Under police questioning on Tuesday, October 19th, Joseph revealed their trip had not been the peaceful fall getaway it may have appeared to be. He said that after they’d arrived in Bolton, he and Emily had started to argue. According to his statement, which was released as part of the criminal complaint against him, they spent some time with his sister and her boyfriend before returning to their camper that night and continuing to fight. He said she punched and kicked him in the arm and groin during the altercation. After things calmed down, Emily lay down on the bed in the camper. Joseph told cops she laid there five to ten minutes. Then he grabbed a Glock handgun from a cabinet, “jumped on top of her,” and fired two shots into her head. 

According to Joseph’s statement to police, after he’d shot her, he panicked. He put a garbage bag over her head to collect the blood, and moved her into the camper’s bathroom. He left her there while he went to breakfast with his sister and her boyfriend in Waterbury, where tourists can visit the original Ben & Jerry’s ice cream factory. After breakfast, he moved the camper to a friend’s house in St. Albans and dismembered her body. He told police he cut off her hands, feet, legs, and head using a hand saw. Once finished, he put the body parts in garbage bags and left them in the camper.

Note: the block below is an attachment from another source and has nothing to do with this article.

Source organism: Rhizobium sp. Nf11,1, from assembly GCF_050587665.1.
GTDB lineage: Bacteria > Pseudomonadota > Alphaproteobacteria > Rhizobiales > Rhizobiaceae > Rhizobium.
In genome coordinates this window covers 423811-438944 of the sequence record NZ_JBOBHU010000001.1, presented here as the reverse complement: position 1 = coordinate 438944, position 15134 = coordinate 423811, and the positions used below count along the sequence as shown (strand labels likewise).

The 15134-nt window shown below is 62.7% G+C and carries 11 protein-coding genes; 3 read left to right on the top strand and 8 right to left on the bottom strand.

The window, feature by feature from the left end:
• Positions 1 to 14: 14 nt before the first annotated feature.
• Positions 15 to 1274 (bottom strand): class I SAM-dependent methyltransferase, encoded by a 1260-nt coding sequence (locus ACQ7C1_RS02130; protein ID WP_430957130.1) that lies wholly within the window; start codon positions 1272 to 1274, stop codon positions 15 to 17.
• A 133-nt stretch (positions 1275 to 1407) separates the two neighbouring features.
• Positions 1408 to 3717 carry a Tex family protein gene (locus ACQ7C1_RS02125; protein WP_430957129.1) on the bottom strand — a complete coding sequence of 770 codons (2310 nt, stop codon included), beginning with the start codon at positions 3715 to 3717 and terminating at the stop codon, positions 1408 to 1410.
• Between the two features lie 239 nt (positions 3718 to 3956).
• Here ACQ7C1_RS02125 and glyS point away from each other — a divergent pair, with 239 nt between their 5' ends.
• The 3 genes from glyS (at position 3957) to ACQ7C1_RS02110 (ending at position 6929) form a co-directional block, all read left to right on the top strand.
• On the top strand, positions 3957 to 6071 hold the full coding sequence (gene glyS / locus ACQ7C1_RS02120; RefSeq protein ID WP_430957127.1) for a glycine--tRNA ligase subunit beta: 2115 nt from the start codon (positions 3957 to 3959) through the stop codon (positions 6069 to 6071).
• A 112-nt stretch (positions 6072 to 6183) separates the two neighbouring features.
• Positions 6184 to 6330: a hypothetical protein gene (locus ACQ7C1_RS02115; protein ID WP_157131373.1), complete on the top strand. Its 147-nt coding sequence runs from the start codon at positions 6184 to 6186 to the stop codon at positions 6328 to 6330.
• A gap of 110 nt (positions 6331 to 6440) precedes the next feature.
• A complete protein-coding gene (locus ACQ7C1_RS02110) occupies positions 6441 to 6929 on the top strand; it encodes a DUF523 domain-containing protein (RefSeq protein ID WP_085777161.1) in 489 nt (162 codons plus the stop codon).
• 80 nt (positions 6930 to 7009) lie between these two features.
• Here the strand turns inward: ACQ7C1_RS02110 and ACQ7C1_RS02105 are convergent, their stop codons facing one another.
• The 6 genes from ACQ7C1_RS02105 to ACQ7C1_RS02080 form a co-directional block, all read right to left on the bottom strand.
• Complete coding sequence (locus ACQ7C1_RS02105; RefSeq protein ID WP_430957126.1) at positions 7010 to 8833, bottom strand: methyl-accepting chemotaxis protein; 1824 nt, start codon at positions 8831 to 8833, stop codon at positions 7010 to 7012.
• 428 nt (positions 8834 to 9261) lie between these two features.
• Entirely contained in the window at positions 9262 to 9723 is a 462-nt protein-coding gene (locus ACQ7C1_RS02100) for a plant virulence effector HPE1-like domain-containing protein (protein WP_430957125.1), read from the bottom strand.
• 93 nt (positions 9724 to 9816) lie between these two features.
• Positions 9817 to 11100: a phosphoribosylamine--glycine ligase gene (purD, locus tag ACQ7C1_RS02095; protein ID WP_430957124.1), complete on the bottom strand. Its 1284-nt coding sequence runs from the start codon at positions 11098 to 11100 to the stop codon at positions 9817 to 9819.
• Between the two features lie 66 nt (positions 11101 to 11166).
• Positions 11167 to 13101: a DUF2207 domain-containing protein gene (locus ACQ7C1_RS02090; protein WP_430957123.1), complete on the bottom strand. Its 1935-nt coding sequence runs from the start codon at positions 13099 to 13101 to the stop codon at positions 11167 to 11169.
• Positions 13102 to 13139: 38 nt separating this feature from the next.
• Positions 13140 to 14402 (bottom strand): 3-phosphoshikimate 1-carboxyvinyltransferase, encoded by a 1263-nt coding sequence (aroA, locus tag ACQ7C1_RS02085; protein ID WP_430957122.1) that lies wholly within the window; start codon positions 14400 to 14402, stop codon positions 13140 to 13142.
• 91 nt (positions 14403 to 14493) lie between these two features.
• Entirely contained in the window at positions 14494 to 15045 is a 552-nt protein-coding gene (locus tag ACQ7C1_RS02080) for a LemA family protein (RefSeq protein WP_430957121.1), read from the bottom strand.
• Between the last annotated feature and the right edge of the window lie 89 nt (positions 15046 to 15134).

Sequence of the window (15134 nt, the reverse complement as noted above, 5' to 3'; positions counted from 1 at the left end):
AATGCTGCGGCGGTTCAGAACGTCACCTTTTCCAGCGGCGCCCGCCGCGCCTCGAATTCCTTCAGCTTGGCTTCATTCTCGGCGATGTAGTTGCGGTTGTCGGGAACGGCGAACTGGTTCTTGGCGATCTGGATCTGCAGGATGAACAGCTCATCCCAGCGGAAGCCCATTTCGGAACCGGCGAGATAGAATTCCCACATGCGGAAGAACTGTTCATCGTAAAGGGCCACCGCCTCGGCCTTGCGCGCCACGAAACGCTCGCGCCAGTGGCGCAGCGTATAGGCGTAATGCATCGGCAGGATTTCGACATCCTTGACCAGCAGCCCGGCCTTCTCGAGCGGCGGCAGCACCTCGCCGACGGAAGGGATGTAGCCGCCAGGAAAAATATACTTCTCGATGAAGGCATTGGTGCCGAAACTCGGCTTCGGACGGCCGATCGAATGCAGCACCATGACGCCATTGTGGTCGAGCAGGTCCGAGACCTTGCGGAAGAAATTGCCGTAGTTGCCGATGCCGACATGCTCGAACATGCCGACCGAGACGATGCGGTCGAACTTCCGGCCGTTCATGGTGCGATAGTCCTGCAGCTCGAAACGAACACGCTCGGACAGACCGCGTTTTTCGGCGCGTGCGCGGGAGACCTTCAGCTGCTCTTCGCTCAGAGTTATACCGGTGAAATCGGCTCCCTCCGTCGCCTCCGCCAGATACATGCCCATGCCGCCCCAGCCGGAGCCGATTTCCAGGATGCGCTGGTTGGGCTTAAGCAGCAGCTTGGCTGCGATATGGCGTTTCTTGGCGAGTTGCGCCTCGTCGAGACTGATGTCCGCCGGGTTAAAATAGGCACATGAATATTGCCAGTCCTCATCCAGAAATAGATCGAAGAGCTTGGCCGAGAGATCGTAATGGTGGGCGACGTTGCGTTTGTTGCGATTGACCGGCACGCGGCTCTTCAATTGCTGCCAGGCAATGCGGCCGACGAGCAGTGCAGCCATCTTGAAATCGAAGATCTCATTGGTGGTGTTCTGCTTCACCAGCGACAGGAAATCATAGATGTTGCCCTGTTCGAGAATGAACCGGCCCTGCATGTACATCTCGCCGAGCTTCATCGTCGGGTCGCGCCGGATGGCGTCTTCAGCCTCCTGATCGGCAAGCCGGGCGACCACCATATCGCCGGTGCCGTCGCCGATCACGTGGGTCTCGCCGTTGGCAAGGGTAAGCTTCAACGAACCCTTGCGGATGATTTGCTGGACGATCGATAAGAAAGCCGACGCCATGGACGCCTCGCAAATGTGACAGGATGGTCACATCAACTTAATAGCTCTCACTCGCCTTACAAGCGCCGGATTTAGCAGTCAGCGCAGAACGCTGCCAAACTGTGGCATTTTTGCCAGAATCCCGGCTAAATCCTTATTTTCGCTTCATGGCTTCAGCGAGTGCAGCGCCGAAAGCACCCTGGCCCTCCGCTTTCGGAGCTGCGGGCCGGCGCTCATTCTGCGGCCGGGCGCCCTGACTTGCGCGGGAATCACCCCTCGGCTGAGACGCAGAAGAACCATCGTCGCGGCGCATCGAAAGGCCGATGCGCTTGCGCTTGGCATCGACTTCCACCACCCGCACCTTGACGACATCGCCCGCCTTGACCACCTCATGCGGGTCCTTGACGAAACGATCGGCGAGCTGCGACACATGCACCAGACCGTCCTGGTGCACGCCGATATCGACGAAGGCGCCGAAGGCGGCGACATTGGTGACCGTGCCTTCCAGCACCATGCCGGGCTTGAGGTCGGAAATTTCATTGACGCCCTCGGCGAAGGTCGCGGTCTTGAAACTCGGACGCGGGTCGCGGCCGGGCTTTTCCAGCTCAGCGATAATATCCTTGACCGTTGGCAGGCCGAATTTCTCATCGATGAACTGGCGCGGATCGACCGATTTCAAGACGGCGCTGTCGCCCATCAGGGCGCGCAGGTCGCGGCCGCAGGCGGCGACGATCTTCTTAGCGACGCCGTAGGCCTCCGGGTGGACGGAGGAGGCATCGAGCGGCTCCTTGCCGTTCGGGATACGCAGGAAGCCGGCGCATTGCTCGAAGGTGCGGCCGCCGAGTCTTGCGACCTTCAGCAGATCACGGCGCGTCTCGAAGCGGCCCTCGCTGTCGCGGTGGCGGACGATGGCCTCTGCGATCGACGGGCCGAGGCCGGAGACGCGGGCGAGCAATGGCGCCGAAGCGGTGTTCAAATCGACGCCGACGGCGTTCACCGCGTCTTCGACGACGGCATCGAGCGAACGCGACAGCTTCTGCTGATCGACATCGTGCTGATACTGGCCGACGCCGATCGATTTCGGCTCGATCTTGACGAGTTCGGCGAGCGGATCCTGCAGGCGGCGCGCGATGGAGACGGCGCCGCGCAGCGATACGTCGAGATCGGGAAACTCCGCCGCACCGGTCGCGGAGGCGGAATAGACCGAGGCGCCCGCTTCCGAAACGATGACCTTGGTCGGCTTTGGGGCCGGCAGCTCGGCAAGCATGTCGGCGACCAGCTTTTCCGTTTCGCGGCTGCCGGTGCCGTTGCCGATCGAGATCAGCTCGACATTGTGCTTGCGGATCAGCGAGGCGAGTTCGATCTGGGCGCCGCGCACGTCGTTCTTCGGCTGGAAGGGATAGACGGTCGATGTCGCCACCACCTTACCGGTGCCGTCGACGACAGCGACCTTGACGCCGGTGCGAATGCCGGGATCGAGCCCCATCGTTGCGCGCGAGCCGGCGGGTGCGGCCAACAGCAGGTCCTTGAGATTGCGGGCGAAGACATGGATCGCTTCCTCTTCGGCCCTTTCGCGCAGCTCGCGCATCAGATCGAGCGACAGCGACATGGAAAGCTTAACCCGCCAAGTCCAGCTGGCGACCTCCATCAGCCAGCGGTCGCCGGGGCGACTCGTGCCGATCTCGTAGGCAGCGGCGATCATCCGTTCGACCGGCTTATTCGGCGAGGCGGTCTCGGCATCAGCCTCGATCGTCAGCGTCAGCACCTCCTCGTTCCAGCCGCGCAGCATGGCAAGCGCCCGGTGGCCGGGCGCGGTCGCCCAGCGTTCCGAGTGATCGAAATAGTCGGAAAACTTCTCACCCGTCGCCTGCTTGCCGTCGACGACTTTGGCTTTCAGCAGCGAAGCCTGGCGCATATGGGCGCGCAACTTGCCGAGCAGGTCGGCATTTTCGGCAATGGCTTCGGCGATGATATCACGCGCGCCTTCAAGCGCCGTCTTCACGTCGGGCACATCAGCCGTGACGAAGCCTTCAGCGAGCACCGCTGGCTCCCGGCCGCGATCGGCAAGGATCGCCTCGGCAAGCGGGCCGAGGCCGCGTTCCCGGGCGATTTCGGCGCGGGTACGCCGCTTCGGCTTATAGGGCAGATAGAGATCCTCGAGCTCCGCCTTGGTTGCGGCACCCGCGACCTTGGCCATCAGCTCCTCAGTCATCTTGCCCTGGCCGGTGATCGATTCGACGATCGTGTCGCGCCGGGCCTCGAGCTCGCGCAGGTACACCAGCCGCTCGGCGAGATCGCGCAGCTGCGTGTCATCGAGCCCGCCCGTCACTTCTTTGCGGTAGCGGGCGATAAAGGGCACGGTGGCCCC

Police found eight bags in the camper, one of which contained what appeared to be a severed human leg, missing the foot and the rest of which appeared to be human remains. Authorities sent the bags to the medical examiner for autopsy. 

The case has some parallels to the high-profile case of Gabby Petito, which started out as a search for a missing person after Petito’s fiancé, Brian Laundrie, returned from a road trip in a converted van without her at the beginning of September. Petito was found strangled to death near a Wyoming campground weeks later. Laundrie is considered a person of interest in her death but has himself been missing for over a month. Authorities on Wednesday announced the discovery of human remains in their search for him, along with some of his personal belongings, though the remains have not yet been identified.

After police video surfaced showing Petito crying in the back of a patrol car following a physical altercation with Laundrie, the case drew attention to the potential for domestic violence in the #vanlife community, where a nomadic lifestyle can make it easier for an abuser to isolate a victim from their support systems, and small living quarters can cause tempers to flare. “We saw it with Covid and the increase with physical violence, or family violence where we saw more reports of escalated violence between family members,” Maureen Curtis, vice president of criminal justice programs at Safe Horizon, a national domestic violence hotline, told Rolling Stone. “People were confined to tight spaces. So yes, it’s not surprising if I’m traveling around in an RV, that could lead to an escalation of violence if there is already some type of DV.”

Joseph Ferlazzo was arraigned Wednesday and entered a plea of not guilty. When Rolling Stone reached out to the defense attorney assigned to Ferlazzo for comment, Defender General Matthew Valerio replied. “Mr. Ferlazzo is innocent as a matter of law with the full panoply of statutory and constitutional rights and defenses available to him,” Valerio said. “The client retains that status until such time as the state proves its case beyond a reasonable doubt or the client decides to waive his rights and change his plea.”